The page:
The NHLS featured prominently as a dominant force on the African continent when two of its researchers, their research teams and collaborators were awarded inaugural grants from prestigious international health research funding organisations to conduct cutting edge science on diseases affecting Africans.
The US National Institutes of Health (NIH) and the Wellcome Trust, a global charity based in London, UK, fund the Human Hereditary and Health in Africa Consortium (H3Africa) grants. Of the nine research projects selected for the inaugural grants, the two driven by NHLS researchers are:
• Professor Akin Abayomi, head of the Division of Haematological Pathology, NHLS/University of Stellenbosch, who is the principal investigator of the project to develop Africa H3 biorepositories to facilitate studies on biodiversity, disease and pharmacogenomics of African populations; and
• Professor Michele Ramsay, of the Division of Human Genetics, NHLS/University of the Witwatersrand, who is the principal investigator of the study on genomic and environmental risk factors for cardiometabolic disease in Africans.
The H3Africa grants will enable African scientists to conduct genomic research into diseases particularly affecting Africans, such as kidney disease, diabetes, heart disease, obesity, tuberculosis and African sleeping sickness, and to develop an African bioinformatics network and two pilot biorepositories, of which one will be set up by the NHLS.
The NHLS biorepository, which will collect and maintain biospecimens for future scientific investigation, will be a partnership between the NHLS’ scientists based in Stellenbosch, and those at the NHLS’ facility in Braamfontein, Johannesburg.
Professor Abayomi comments that “through these grants the NHLS’ research is recognised as a driver of much of the technological adaptation that is required to take place for us to enter the rapidly advancing global genomic age”.
“South African scientists have many collaborators in Europe and the USA, but seldom seek out partners on the continent. H3Africa is providing us with a great opportunity to do so,” adds Professor Ramsay.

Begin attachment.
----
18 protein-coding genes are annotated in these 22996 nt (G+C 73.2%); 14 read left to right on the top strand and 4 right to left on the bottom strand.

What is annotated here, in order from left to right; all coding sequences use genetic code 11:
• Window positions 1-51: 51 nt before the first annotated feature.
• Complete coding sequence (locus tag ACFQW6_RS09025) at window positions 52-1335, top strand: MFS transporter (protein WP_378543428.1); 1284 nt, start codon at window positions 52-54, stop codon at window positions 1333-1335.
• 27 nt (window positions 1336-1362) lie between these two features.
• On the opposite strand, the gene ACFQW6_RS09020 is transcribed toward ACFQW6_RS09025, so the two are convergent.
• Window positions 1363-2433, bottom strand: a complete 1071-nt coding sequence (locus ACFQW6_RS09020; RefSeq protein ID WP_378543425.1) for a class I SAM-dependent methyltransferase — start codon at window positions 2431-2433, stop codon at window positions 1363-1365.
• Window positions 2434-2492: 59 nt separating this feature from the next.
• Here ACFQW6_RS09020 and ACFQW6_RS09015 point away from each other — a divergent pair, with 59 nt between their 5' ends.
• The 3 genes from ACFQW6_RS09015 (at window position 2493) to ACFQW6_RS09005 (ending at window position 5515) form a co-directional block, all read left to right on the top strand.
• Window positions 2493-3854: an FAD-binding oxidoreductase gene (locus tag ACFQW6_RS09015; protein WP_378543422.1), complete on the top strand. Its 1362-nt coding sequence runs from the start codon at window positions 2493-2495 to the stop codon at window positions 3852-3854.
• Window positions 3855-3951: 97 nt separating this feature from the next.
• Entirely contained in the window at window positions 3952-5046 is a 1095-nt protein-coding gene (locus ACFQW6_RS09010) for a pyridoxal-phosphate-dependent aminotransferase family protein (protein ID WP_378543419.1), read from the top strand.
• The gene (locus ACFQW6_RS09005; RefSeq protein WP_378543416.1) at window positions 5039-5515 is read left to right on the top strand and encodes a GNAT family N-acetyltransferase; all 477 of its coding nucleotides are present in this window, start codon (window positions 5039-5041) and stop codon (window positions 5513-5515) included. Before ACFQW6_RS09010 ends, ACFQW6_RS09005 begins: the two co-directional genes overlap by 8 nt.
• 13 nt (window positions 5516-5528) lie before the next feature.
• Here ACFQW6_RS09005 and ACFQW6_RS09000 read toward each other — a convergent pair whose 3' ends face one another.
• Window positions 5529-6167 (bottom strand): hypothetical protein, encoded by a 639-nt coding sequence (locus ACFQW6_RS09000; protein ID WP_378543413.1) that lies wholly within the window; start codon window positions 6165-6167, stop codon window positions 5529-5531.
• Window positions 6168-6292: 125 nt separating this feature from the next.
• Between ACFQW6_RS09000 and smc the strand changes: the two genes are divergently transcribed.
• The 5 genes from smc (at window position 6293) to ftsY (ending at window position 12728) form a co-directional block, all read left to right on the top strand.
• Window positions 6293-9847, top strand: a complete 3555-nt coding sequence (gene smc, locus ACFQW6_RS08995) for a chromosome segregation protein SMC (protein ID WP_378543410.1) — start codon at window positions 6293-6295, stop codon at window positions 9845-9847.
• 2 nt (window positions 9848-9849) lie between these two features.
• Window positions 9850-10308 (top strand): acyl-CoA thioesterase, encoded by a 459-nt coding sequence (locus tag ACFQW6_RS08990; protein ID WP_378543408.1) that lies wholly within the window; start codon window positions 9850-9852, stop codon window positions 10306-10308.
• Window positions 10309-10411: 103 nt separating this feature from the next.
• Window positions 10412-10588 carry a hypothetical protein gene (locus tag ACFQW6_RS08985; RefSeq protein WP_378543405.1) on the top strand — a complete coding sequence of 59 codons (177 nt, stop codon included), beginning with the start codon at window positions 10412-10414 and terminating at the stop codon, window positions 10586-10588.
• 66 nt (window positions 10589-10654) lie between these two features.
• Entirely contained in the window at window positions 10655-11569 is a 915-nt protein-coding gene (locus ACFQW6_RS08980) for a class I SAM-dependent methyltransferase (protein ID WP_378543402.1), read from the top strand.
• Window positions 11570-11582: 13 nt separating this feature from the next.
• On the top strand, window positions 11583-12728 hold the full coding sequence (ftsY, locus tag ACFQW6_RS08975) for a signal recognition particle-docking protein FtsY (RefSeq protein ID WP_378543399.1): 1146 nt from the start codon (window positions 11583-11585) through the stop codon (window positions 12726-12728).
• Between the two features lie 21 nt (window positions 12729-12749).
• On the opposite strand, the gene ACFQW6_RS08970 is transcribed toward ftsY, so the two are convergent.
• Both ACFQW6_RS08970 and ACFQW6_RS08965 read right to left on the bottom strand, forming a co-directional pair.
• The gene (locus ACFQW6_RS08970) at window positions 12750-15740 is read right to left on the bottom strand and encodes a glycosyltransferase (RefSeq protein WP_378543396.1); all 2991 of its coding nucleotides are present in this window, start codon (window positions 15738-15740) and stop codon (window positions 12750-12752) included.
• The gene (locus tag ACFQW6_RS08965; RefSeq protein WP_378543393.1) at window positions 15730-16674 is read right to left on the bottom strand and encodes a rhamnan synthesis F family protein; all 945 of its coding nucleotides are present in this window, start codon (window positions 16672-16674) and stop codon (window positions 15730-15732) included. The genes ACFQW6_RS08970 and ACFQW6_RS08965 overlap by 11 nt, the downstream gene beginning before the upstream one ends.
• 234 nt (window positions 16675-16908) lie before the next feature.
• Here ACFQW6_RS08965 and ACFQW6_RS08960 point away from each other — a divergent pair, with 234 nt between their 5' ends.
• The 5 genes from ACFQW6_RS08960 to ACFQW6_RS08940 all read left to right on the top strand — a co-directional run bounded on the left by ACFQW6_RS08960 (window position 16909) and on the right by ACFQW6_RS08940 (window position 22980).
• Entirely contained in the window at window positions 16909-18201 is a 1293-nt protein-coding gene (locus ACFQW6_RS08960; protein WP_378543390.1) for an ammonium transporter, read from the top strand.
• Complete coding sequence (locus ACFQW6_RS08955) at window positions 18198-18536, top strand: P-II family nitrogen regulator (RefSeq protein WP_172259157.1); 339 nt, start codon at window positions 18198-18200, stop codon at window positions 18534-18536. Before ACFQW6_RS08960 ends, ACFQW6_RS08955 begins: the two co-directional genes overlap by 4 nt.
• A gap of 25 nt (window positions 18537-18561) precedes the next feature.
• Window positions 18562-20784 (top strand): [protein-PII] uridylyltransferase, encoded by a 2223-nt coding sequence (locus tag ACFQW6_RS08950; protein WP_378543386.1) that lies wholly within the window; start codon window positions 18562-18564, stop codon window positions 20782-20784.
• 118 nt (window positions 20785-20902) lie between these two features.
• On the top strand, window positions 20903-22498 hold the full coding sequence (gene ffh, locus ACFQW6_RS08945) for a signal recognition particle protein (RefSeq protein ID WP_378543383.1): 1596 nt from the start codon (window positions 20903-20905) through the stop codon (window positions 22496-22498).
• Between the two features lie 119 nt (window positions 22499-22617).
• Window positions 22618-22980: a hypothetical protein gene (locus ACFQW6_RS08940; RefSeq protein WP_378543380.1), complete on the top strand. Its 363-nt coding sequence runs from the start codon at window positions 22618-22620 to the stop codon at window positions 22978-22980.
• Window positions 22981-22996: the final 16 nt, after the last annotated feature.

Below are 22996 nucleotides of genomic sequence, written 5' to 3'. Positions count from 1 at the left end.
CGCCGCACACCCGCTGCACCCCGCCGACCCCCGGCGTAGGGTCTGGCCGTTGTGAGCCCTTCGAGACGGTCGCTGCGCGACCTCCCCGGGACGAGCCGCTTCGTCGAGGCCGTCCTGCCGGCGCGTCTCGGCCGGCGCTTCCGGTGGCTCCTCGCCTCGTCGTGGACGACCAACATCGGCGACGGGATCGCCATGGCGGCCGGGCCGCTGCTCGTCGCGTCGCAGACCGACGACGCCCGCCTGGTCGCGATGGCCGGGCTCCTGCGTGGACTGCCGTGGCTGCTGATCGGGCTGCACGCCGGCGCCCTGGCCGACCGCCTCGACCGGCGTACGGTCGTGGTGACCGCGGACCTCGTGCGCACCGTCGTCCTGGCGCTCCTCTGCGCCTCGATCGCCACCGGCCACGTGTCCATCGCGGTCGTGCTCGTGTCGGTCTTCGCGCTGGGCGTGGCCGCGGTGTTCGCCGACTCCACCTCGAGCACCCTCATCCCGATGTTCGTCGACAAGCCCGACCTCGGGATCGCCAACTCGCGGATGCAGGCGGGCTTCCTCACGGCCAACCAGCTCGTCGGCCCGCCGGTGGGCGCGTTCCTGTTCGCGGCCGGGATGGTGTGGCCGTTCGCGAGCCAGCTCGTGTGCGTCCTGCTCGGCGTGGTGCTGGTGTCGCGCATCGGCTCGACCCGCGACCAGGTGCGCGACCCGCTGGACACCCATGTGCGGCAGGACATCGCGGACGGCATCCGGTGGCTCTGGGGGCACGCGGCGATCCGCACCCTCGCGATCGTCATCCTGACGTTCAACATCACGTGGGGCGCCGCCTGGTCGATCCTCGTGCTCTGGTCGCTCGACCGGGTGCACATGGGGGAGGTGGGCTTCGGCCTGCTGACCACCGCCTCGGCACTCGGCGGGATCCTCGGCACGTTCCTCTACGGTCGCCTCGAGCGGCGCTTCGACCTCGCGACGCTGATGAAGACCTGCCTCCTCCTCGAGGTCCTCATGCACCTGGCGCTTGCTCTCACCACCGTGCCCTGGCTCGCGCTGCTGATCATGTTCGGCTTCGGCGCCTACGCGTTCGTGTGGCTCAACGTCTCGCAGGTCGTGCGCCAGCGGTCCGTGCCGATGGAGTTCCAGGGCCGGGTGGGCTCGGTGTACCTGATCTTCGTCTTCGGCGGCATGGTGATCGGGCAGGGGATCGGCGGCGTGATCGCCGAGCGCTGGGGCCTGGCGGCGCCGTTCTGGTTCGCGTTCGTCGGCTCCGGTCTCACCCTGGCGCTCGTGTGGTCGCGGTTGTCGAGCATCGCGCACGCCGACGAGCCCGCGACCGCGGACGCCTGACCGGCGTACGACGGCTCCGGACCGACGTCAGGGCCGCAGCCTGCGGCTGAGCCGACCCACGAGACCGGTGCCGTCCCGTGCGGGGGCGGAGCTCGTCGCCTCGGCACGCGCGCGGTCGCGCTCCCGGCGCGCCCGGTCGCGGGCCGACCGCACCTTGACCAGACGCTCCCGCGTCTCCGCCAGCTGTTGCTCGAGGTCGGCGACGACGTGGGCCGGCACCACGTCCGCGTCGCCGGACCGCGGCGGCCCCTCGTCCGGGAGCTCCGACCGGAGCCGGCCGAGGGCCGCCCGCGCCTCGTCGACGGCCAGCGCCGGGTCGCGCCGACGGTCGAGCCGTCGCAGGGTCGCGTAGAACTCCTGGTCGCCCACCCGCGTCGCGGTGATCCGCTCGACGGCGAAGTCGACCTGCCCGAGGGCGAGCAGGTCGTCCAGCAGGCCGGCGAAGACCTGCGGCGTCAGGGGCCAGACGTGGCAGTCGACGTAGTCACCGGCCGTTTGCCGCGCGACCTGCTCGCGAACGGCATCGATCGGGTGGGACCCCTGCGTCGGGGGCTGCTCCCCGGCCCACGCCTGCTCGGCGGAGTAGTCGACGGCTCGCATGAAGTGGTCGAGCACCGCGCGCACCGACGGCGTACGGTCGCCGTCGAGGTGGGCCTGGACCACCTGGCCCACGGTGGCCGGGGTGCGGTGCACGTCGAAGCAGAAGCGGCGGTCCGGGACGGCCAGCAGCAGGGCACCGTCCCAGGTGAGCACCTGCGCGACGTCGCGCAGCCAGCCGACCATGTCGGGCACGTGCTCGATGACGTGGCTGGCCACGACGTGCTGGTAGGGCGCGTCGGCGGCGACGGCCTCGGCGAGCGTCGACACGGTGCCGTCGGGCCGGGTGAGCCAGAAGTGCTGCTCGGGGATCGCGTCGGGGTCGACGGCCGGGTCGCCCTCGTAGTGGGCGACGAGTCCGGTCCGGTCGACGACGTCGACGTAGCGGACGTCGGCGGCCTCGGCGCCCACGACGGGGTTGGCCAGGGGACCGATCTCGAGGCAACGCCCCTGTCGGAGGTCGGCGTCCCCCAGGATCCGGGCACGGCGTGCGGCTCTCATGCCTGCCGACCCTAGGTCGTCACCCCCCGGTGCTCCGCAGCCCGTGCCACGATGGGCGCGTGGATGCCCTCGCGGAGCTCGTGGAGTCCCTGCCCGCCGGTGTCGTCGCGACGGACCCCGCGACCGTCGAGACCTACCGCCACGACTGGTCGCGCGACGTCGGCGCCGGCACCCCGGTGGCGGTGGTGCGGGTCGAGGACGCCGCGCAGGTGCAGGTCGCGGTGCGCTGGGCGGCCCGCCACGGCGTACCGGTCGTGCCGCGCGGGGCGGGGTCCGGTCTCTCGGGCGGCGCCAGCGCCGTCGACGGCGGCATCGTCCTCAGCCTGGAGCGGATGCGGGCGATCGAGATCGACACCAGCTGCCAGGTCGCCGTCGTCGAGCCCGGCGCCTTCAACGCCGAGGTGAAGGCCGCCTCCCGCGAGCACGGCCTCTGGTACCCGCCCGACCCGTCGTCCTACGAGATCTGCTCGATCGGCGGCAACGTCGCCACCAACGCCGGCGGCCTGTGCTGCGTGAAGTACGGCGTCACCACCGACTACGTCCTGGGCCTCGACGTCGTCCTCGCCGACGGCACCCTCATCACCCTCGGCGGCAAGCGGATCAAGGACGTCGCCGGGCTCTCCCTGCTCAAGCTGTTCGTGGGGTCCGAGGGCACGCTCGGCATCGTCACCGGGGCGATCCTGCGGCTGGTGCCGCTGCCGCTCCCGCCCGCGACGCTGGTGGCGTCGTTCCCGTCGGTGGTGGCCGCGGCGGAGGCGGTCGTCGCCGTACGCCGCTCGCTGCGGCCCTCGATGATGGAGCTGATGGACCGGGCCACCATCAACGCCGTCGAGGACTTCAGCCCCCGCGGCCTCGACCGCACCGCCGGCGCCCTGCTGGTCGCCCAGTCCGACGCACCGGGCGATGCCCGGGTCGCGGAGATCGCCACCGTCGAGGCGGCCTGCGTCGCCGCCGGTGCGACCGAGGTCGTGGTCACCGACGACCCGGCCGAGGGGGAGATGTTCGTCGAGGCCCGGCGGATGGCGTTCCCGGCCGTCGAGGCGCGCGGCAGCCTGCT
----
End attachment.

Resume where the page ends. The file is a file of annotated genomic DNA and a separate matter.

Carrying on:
The NIH has committed $25 million of grant support over five years, contingent on the availability of funds, and Wellcome Trust has committed almost $13 million over five years to the H3Africa project.
“H3Africa aims to transform the way science is conducted in Africa, by creating a sustainable research infrastructure and catalysing the use of advanced genomic technologies to improve our understanding of a variety of diseases,” said NIH Director Francis S. Collins, M.D., Ph.D. “This is particularly relevant because Africa is the original cradle of all humanity, and in this era of expanded global travel and communication, it is becoming increasingly clear that we must think beyond our borders when it comes to understanding human biology and improving health.”
Sir Mark Walport, director of the Wellcome Trust, said, "If we are to help tackle the growing burden of disease in Africa, it is important that we build capacity within the continent for African researchers and their institutions in order to understand the genetic and environmental causes of illness. The geographical breadth of participating institutions shows that H3Africa is about doing just this, enabling the scientists themselves to drive forward the African research agenda."